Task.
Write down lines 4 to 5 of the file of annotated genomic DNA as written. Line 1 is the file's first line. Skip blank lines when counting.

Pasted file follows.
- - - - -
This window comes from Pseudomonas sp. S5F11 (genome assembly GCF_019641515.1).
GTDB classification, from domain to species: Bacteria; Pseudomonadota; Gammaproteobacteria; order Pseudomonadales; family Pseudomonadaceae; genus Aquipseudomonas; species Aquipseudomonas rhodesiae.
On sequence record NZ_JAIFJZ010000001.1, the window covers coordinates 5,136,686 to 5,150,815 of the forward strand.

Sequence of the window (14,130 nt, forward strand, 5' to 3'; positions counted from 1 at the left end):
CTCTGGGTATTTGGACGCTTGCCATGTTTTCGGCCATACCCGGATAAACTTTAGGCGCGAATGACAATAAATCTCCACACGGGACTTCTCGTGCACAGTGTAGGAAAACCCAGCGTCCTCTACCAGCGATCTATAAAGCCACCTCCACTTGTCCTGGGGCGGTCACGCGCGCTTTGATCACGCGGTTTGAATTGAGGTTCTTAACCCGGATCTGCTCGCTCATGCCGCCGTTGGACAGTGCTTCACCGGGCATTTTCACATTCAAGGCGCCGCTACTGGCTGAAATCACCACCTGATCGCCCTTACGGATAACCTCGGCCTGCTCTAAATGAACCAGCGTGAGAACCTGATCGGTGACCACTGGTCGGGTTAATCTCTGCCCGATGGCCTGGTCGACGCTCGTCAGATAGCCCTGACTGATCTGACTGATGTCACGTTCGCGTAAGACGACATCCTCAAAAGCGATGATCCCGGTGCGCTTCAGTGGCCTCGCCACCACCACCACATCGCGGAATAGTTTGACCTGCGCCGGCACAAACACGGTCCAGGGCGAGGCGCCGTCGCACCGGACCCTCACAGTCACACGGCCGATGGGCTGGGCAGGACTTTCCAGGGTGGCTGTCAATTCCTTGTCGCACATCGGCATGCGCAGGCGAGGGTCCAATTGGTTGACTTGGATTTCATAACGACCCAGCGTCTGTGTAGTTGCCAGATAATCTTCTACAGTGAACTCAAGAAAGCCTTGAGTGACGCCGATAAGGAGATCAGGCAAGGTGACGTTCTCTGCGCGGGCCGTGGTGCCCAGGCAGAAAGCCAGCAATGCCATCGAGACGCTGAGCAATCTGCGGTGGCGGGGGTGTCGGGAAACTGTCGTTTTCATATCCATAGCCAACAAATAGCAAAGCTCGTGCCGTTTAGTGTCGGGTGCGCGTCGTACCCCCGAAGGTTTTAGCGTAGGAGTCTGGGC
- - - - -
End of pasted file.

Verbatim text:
Sequence of the window (14,130 nt, forward strand, 5' to 3'; positions counted from 1 at the left end):
CTCTGGGTATTTGGACGCTTGCCATGTTTTCGGCCATACCCGGATAAACTTTAGGCGCGAATGACAATAAATCTCCACACGGGACTTCTCGTGCACAGTGTAGGAAAACCCAGCGTCCTCTACCAGCGATCTATAAAGCCACCTCCACTTGTCCTGGGGCGGTCACGCGCGCTTTGATCACGCGGTTTGAATTGAGGTTCTTAACCCGGATCTGCTCGCTCATGCCGCCGTTGGACAGTGCTTCACCGGGCATTTTCACATTCAAGGCGCCGCTACTGGCTGAAATCACCACCTGATCGCCCTTACGGATAACCTCGGCCTGCTCTAAATGAACCAGCGTGAGAACCTGATCGGTGACCACTGGTCGGGTTAATCTCTGCCCGATGGCCTGGTCGACGCTCGTCAGATAGCCCTGACTGATCTGACTGATGTCACGTTCGCGTAAGACGACATCCTCAAAAGCGATGATCCCGGTGCGCTTCAGTGGCCTCGCCACCACCACCACATCGCGGAATAGTTTGACCTGCGCCGGCACAAACACGGTCCAGGGCGAGGCGCCGTCGCACCGGACCCTCACAGTCACACGGCCGATGGGCTGGGCAGGACTTTCCAGGGTGGCTGTCAATTCCTTGTCGCACATCGGCATGCGCAGGCGAGGGTCCAATTGGTTGACTTGGATTTCATAACGACCCAGCGTCTGTGTAGTTGCCAGATAATCTTCTACAGTGAACTCAAGAAAGCCTTGAGTGACGCCGATAAGGAGATCAGGCAAGGTGACGTTCTCTGCGCGGGCCGTGGTGCCCAGGCAGAAAGCCAGCAATGCCATCGAGACGCTGAGCAATCTGCGGTGGCGGGGGTGTCGGGAAACTGTCGTTTTCATATCCATAGCCAACAAATAGCAAAGCTCGTGCCGTTTAGTGTCGGGTGCGCGTCGTACCCCCGAAGGTTTTAGCGTAGGAGTCTGGGC